Accurate monitoring for changes in pest susceptibility to insecticidal toxins expressed in genetically engineered agronomic crops is currently an ineffective process limited by both scale and scope of deployment. Although long-term scientific and social change will be necessary to minimize pest resistance evolution, understanding near-term shifts in susceptibility through novel monitoring will also be essential to enable more effective resistance management strategies. To address this limitation on resistance monitoring, we propose to develop and deploy real-time pheromone-based sensor platforms to indicate patterns of lepidopteran pest activity in landscapes. We will use cotton bollworm (Helicoverpa zea Boddie) as a case study to develop and refine automated monitoring tools designed to detect shifts in pest susceptibility.

Date: 08/01/19 - 7/31/24
Amount: $500,000.00
Funding Agencies: US Dept. of Agriculture - National Institute of Food and Agriculture (USDA NIFA)

The modern availability of novel data analytics and cost-effective high-performance computing creates unique opportunities to tap into the wellspring of potential offered by big data for creating decision-making tools that inform sustainable agroecosystem management. When coupled with climate, land use, and policy-related data streams through analytics, long-term monitoring data can be applied to develop data-driven decision-support tools designed for land and water resource managers, but foundational research is needed to develop such data-rich decision-support platforms. As a case study, this research will develop a data-to-decision pipeline for nearshore water quality management in support of shellfish agroecosystem protection. Shellfish growing areas are regularly screened for coliform bacteria to inform on-the-fly decision-making by regulators who are evaluating the sanitation of cultured shellfish, which has led to the accrual of a vast record of spatiotemporal bacterial observations. These national-scale data remain poorly explored and underutilized due to challenges associated with analyzing big, multi-scale data, but could be mined to develop critically-needed decision-support platforms.

Date: 01/01/23 - 5/31/24
Amount: $57,467.00
Funding Agencies: NC Department of Agriculture & Consumer Services

This project will addressing agronomic and pest challenges to sucessful organic sunflower production in North Carolina.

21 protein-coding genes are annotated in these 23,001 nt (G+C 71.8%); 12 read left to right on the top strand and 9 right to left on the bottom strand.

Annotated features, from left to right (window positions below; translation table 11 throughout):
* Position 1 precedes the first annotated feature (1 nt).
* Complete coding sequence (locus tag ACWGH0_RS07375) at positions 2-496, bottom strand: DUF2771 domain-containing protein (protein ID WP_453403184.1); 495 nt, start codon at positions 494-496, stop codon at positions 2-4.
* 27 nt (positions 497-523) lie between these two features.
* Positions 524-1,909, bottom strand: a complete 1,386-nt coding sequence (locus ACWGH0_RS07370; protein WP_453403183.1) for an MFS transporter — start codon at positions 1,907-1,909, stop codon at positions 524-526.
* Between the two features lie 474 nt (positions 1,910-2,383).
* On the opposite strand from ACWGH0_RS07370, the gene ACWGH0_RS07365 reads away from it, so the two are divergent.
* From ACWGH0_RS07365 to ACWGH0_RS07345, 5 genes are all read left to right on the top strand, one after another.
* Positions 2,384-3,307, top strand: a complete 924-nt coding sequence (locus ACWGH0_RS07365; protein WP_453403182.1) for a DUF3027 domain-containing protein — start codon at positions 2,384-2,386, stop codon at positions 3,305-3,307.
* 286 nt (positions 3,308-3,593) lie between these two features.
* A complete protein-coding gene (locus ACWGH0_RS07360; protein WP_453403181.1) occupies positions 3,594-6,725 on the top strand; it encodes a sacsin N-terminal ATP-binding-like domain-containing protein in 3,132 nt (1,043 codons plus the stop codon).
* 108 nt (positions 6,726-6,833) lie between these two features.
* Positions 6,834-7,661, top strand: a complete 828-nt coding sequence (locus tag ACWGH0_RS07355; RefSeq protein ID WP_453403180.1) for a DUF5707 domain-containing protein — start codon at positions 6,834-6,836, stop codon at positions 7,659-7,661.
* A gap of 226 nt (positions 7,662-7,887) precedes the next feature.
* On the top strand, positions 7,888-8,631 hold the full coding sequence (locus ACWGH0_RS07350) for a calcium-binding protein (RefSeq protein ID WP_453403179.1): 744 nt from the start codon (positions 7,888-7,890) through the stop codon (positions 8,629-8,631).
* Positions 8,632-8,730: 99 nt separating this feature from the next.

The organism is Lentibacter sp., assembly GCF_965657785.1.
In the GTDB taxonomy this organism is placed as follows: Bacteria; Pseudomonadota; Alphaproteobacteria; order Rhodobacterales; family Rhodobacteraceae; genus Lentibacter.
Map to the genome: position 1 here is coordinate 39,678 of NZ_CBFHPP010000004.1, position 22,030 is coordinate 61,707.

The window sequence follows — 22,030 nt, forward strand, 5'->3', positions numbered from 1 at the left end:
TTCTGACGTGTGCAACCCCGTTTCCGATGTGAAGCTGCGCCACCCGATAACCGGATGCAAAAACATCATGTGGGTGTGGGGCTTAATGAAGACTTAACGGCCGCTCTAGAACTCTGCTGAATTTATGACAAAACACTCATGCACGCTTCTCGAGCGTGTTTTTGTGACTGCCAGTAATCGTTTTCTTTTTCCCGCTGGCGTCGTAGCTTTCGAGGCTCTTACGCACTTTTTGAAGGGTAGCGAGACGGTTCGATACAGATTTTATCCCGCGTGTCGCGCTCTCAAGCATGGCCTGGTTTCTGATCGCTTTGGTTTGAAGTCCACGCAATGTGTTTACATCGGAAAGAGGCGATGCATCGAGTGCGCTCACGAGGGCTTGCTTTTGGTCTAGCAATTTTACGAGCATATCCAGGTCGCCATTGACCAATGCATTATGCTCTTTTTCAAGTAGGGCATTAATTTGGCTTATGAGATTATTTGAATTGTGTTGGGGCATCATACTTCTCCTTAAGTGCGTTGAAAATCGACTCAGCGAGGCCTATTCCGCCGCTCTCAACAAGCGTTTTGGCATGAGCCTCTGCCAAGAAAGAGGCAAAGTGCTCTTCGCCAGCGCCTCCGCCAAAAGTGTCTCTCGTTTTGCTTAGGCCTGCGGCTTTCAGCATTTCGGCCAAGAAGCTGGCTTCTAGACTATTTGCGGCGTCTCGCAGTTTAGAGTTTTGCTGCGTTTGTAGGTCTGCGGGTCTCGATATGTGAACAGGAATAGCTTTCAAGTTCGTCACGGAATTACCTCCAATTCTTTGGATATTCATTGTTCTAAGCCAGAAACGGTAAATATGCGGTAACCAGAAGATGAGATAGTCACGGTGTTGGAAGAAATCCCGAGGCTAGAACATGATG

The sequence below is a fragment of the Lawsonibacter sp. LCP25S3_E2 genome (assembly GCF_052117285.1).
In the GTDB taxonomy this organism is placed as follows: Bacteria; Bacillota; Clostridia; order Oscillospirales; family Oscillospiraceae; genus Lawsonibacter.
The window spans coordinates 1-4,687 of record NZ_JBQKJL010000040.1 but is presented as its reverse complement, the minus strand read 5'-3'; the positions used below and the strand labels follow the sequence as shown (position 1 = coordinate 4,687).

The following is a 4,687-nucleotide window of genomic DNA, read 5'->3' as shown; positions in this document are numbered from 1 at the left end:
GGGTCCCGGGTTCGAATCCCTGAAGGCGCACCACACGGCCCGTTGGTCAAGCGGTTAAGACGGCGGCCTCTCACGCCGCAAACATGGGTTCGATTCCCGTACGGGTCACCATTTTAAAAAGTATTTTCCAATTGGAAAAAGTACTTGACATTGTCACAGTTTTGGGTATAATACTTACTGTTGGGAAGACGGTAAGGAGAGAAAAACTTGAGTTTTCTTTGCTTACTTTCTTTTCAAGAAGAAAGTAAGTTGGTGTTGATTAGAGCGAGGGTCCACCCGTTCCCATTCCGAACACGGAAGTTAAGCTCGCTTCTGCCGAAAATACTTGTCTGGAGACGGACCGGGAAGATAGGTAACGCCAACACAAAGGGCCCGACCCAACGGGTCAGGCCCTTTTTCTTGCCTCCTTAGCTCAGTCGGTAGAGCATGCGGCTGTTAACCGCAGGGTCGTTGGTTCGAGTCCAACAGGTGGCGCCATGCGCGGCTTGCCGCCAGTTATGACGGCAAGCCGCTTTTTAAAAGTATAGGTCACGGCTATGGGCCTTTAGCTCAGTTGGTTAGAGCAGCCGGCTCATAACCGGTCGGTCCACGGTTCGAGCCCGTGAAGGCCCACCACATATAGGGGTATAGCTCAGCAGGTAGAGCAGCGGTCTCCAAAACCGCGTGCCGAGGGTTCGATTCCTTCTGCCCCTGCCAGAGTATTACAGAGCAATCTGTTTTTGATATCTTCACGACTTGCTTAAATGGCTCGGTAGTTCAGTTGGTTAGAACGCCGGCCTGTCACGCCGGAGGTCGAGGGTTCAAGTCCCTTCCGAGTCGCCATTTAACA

Date: 02/24/21 - 5/31/24
Amount: $409,709.00
Funding Agencies: US Dept. of Agriculture - Foreign Agricultural Service (USDA FAS)

This project will develop integrated strategies to address trade barriers for export sweetpotatoes in the United States.

Date: 02/01/23 - 1/31/24
Amount: $8,007.00
Funding Agencies: NC Soybean Producers Association, Inc.

This project aims to survey stink bugs and natural enemies in North Carolina soybeans. The threat of stink bug damage to soybean production has been increasing in multiple NC field crops over the past several years. We do not understand what environmental or crop patterns are driving this change. Moreover, the last comprehensive statewide survey of stink bugs in soybean was conducted several decades ago. As a result, we do not understand how the distribution of stink bug species vary at the field, farm, or regional level across the state. Generating this information is important because susceptibility to common insecticides varies among species and, in turn, efficacy of spray decisions. Preservation of natural enemies that are predators of stink bugs and other pests is another component of sustainable soybean production systems. We do know that several stink bug egg parasitoids are important predators of these pests, however, we do not know how common they are across the state. To address this knowledge gap, this project proposes an on-farm survey of stink bugs and associated natural enemies in soybean from the mountains to the coast. Results from this survey will complement several other NC State projects focused on stink bug management. Together, our collective efforts will help guide extension efforts focused on regionally specific scouting and pesticide recommendations.

Date: 02/01/21 - 1/31/24
Amount: $103,411.00
Funding Agencies: NC Soybean Producers Association, Inc.

Unmanned Aircraft (drones) are marketed in the agricultural sector as a ‘revolutionary’ technology. Although the technology and corresponding data are truly unique, the application of data outputs for agricultural management decisions (e.g., re-plant, pest management) remain unclear. This interdisciplinary project will investigate the use of drones in five key production areas 1) re-plant decisions, 2) incidence of fungal disease, 3) severity of insect-related defoliation, 4) weed identification and management, and 5) nutrient deficiencies. The project will evaluate common commercial drone technology to document baseline potential for decision support in soybean. The information generated by this project will be used to provide robust training to County Extension Agents and farmers across North Carolina on the use of these technologies to enhance profitability.